Gerrymandering and Why it Matters.

This is a term that isn’t used particularly often and when I came across it, I didn’t know what it meant. It was after research when I went ’That would never be allowed’, which then lead to a surprise.

What is Gerrymandering?

The dictionary gives quite a good description of gerrymandering:

(to) Manipulate the boundaries of (an electoral constituency) so as to favour one party or class.

It really is that simple.

Not simple? I’ll break it down. In the UK we have 650 constituencies, but this is changing in 2018 as part of the ‘Sixth Periodic Review of Westminster Constituencies.’ 1 In this case it was to reduce the number of seats in the house of commons, and because the number of constituencies has to match the number of seats in the house, some borders would have to change and other areas merge. 2

But how were the borders decided? This is where gerrymandering can take place. Let’s use the totally real, ‘Blue Crocodile Party’ I promise that isn’t defamatory. If the BCP knew where all their voters lived (down to the local ward would where it would be useful,) they could use this information to make sure the borders were drawn in such a way that all their voters are in the same constituencies and therefore would have a higher chance of getting the most votes for that seat, giving them a higher chance of becoming the house’s main party. But that’s only if they have a say in how the borders are grouped.

The UK’s four boundary commissions (one for each constituent country) are very aware of this, and so there are only four members of each commission of which three can make decisions. (The speaker of the house, at the moment John Bercow 3, is the ex officio chairman of each body.) These members are independent and impartial and in most cases have to use official statistics to help them draw the boundaries at Parliaments request. Their boundaries are continuously scrutinised and there is almost always a public consultation.

Has gerrymandering happened before?

As explained, there is a very little chance of this happening in the UK and so there are very few examples of where boundaries have been allegedly gerrymandered. If we take a look at our friends across the pond, it looks like a different story. The US history4 is littered with people being paid or bribed to redraw voting districts into a certain way, and as each state draws their own, there isn’t an easy way to adjudicate this. Some states have introduced committees to draw their boundaries, but only a few of these are independent commissions. The US has been criticised multiple times due to their lack of legislation.

How can gerrymandering be stopped?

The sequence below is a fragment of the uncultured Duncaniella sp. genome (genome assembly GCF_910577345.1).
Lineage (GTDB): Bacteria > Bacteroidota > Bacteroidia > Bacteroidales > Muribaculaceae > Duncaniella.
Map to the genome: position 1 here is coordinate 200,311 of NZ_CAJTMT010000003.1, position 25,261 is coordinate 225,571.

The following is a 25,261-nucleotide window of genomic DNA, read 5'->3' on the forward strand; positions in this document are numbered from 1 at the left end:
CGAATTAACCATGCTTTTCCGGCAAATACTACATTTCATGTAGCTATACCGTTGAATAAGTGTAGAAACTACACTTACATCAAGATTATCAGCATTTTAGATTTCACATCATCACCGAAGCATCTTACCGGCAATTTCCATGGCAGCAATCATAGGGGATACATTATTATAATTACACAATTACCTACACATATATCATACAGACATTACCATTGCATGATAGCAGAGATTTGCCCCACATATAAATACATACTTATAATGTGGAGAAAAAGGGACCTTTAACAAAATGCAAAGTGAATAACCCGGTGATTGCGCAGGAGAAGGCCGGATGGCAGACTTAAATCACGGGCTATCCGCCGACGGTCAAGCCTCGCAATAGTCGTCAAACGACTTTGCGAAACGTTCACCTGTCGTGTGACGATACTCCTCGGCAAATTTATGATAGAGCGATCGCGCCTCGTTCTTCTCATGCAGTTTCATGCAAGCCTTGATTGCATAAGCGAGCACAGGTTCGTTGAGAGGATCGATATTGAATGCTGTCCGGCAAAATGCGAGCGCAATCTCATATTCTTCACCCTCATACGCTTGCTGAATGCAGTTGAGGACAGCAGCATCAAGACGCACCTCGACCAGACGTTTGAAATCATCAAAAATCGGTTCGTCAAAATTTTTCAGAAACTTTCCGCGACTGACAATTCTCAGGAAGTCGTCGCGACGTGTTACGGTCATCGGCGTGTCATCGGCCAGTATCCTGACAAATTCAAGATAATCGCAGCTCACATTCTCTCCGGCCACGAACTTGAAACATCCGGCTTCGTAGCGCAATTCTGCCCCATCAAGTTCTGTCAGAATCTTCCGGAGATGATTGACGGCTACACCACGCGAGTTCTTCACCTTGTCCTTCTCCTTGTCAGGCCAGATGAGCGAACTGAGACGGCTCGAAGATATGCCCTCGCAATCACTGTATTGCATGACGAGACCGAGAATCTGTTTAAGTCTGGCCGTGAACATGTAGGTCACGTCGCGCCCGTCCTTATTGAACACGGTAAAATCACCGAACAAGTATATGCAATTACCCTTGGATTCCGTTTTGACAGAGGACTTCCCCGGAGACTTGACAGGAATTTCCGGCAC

There are multiple ways we could stop gerrymandering happening, which are explained in the video at the end of the article. But I see gerrymandering as proof of a much bigger problem. The problem of each citizen only getting one vote. This then leads to the bigger question about wether ‘First Past The Post’ is sufficient in today’s Britain, or perhaps it needs to replaced by another voting system.

Gerrymandering in a nutshell:

If you have a little more time CGPGrey will tell you the same thing, but in a nicer video:

  1. Information about this review can be found here: https://en.wikipedia.org/wiki/Sixth_Periodic_Review_of_Westminster_constituencies ↩︎
  2. A map of this can be seen here: http://constituencyboundaries.uk/ ↩︎
  3. https://en.wikipedia.org/wiki/John_Bercow ↩︎
  4. https://en.wikipedia.org/wiki/Gerrymandering#United_States ↩︎
 

What a Hung Parliament Really Means (Pt. 1)

When I was going to sleep on June 8th, I knew the next day was going to be pretty bad news. The poll predictions have been fairly reliable over the last few years, and it would require a large error margin to prevent the expected.

A hung parliament

Whenever I think of a hung parliament, I always think back to the first election I payed any sort of useful attention to in 2010. During the First Ministry of Cameron & Clegg, Clegg was seemingly a tool to show conservatives will to work with other parties, while still ignoring most of what the Liberal Democrats. Although, by the end of the coalition the Lib Dems really were losing support after voting in favour of raising tuition fees, which is contradictory to their manifesto. <see video below>

Although the comical factor still rings through, I don’t feel this is the main reason the Lib Dems didn’t get much of their manifesto pushed through.

But the point to pay attention to, was that coalitions don’t really work. It was quite an act watching the Tories working with the Lib Dems. Both parties didn’t really get much done because of the countless disagreements, and the tories looming majority, more on this at another time. It could be argued, that because of Cameron’s ‘bullying’ techniques, he was able to push more through. As such the Lib Dems just had to agree, in fear of the coalition falling apart which would be bad news for their falling public opinion and vote share.

Secondly, coalitions always remind me of a very key topic in many GCSE History specifications: Weimar Germany. In summary the weimar constitution used proportional representation. This meant the % of votes dictated the % of seats in the ‘Reichstag’. This means to get a majority number of seats you needed at least 1 in 2 people to vote for you. As you’d expected, this almost never happens, so coalitions are the only answer.

If you look at the pattern of elections, and how close they are to each other, you could probably guess these coalitions rarely held together.

Because of the coalitions decisions were rarely made and most decisions were watered down. This resulted in the Nazi Party rioting in the reichstag, and so forcing Hitler into power.

 

 

I don’t think anyone believes that coalitions are 100% positive and many people far from it, but I think we need to make the most of it, otherwise it will be a 5 year struggle.